Occupational therapists play a key role in providing aged care services to older people, both in the community and in residential aged care facilities.
Occupational therapists work with older people with age-related conditions such as poor balance and coordination, memory loss and confusion, and vision and hearing loss, which lead to changes in their ability to participate in the meaningful activities of everyday life.
Occupational therapists can help older people to maintain participation in the occupations of everyday life by working with them to:
- Prevent falls
- Achieve a safer, more accessible home that enables participation in the activities of everyday life
- Use equipment that can assist with mobility and everyday living (eg. shower rails, wheelchairs)
- Improve mobility and function by prescribing a range of adaptive strategies, such as joint protection techniques and work/rest routines for daily living
- Plan for the change of life role that comes with retirement, or assess and advise on changes to the workplace that may enable people to remain in work for longer
- Provide education and advice to cope with age-specific illnesses such as dementia
- Participate in leisure activities and re-engage in social activities
The demand for aged care workers from various disciplines will inevitably increase in the coming years as a result of Australia’s ageing population.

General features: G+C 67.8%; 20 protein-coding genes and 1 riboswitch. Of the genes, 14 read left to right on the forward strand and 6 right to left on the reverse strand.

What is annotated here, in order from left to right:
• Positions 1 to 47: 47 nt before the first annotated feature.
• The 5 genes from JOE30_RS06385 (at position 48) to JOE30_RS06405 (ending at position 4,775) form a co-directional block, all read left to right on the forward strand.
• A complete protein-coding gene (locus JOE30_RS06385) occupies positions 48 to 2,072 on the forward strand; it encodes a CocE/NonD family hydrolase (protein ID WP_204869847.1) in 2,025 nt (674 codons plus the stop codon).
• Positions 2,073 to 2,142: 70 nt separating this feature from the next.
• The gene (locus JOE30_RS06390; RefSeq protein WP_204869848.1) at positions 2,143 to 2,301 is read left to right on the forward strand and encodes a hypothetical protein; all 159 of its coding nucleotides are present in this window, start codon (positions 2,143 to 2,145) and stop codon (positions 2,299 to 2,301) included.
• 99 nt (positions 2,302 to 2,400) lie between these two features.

Occupational therapists work across a range of practice areas in aged care. These include:
Services include reablement/prevention of functional decline, assessment, and intervention to maintain participation in the usual and meaningful activities of life, assessments for home modifications, falls prevention strategies, assistive technology/equipment prescription, public transport assessment and intervention, driving assessments, and functional assessments of daily activities (eg. kitchen tasks) with interventions aimed at maintaining independence in these activities.
Acute care (hospitals and rehabilitation centres)
Services include assessment of current abilities and intervention plans aimed at maintaining optimum function and independence in everyday activities, discharge planning and referral for services.
Services include assessment of current abilities and intervention plans aimed at maintaining optimum function and independence in everyday activities, strategies to maintain a meaningful daily routine, falls prevention, management of the environment to reduce challenging behaviours, palliative care interventions, pain management, pressure care management, relaxation therapy, sleep assessment and strategies, continence management and upper limb assessment.
How do I access aged care services?
My Aged Care (MAC) is the main entry point to the aged care system in Australia. It was introduced on 1 July 2013 and consists of a website and contact centre. My Aged Care provides information about aged care services to consumers, family members and carers, as well as service providers and health professionals.
For more information about the services available, and to find out if you are eligible for funding, visit www.myagedcare.gov.au or call 1800 200 422.